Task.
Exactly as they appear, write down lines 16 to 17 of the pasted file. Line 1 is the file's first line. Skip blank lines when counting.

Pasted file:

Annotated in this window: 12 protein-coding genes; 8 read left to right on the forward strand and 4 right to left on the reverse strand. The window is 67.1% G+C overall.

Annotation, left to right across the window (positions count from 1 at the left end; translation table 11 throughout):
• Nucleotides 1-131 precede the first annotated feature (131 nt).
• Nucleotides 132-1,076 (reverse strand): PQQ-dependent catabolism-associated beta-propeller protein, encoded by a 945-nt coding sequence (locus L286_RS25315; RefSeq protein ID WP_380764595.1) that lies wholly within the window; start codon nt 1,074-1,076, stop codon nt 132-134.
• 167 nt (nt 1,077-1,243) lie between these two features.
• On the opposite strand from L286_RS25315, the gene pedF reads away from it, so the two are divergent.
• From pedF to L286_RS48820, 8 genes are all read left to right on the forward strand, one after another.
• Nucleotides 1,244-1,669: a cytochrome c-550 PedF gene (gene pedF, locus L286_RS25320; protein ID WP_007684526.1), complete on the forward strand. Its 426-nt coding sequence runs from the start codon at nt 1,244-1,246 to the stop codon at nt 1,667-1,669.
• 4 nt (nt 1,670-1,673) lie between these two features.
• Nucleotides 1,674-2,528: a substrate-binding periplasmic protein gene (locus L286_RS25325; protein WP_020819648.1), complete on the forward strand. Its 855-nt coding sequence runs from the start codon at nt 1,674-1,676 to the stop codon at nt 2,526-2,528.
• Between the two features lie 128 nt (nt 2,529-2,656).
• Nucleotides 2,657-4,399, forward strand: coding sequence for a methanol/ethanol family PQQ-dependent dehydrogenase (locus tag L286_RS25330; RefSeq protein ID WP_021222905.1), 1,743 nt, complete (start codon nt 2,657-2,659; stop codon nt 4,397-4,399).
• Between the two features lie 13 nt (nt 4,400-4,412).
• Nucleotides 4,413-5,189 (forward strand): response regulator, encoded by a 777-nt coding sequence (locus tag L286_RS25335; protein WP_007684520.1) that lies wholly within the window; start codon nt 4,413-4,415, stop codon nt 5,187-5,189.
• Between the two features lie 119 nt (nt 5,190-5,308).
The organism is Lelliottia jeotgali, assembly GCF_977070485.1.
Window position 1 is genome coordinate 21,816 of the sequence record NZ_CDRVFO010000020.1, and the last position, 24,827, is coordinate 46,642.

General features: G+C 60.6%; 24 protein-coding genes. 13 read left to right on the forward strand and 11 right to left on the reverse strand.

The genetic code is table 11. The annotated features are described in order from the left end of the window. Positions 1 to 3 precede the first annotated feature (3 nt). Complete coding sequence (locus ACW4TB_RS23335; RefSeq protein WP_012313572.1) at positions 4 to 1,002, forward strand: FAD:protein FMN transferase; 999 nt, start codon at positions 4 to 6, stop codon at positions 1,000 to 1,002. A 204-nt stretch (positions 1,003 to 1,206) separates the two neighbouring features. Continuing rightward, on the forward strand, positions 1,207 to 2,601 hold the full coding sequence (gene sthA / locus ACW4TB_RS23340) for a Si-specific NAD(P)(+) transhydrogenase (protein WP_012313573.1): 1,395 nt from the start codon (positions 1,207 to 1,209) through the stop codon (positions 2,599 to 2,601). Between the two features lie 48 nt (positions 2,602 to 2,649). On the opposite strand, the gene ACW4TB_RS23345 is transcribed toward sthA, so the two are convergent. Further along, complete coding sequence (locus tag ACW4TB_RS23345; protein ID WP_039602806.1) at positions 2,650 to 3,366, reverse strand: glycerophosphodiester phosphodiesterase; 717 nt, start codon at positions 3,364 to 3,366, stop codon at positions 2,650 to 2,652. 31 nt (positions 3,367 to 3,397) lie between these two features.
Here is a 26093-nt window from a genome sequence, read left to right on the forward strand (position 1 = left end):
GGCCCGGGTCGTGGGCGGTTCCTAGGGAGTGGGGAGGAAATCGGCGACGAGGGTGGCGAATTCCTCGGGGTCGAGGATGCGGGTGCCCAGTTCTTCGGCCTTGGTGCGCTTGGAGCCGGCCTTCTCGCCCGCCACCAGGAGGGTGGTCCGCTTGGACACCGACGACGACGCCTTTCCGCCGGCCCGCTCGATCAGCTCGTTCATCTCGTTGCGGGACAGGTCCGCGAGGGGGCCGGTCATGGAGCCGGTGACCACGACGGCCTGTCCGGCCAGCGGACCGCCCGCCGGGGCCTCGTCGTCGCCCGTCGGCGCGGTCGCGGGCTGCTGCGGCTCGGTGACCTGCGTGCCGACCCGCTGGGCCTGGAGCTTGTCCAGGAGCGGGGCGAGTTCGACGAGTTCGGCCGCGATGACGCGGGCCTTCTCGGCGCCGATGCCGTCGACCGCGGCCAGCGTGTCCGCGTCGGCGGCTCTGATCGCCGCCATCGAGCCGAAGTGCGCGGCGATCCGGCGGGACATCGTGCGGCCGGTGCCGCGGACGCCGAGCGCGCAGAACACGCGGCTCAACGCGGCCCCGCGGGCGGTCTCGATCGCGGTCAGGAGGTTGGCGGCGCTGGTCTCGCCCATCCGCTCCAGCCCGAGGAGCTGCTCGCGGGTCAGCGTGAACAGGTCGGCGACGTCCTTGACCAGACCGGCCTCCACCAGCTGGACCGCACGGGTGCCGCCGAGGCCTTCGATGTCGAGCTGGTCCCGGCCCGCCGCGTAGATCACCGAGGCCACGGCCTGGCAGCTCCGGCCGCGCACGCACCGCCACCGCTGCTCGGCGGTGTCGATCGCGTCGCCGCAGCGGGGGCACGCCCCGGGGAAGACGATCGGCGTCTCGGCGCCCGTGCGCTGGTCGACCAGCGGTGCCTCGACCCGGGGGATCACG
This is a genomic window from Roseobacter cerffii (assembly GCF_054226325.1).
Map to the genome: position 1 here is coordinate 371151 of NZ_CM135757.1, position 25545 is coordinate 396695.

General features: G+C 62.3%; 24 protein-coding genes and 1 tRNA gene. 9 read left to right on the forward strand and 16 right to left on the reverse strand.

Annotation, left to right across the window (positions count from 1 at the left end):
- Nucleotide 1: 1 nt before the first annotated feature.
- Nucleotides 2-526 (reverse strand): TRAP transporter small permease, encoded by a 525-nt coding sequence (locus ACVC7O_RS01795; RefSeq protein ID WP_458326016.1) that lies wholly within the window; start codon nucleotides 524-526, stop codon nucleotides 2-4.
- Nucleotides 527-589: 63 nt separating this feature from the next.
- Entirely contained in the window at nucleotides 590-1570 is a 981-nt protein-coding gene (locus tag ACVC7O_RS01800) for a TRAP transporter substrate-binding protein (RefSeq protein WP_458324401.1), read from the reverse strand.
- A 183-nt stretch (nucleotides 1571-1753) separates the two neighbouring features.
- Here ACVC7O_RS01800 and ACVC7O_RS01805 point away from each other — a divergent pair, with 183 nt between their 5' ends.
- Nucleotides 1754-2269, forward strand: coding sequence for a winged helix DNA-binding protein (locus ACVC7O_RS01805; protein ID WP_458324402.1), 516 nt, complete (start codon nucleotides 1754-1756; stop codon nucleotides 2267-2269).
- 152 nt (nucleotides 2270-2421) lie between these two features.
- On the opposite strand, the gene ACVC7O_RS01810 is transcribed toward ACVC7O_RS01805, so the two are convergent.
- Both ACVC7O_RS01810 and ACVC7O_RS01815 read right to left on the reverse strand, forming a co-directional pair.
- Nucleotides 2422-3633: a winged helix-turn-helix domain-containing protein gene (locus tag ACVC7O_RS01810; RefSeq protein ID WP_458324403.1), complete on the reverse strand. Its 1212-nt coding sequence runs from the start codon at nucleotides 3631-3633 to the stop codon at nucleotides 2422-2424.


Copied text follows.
The organism is Lelliottia jeotgali, assembly GCF_977070485.1.
Window position 1 is genome coordinate 21,816 of the sequence record NZ_CDRVFO010000020.1, and the last position, 24,827, is coordinate 46,642.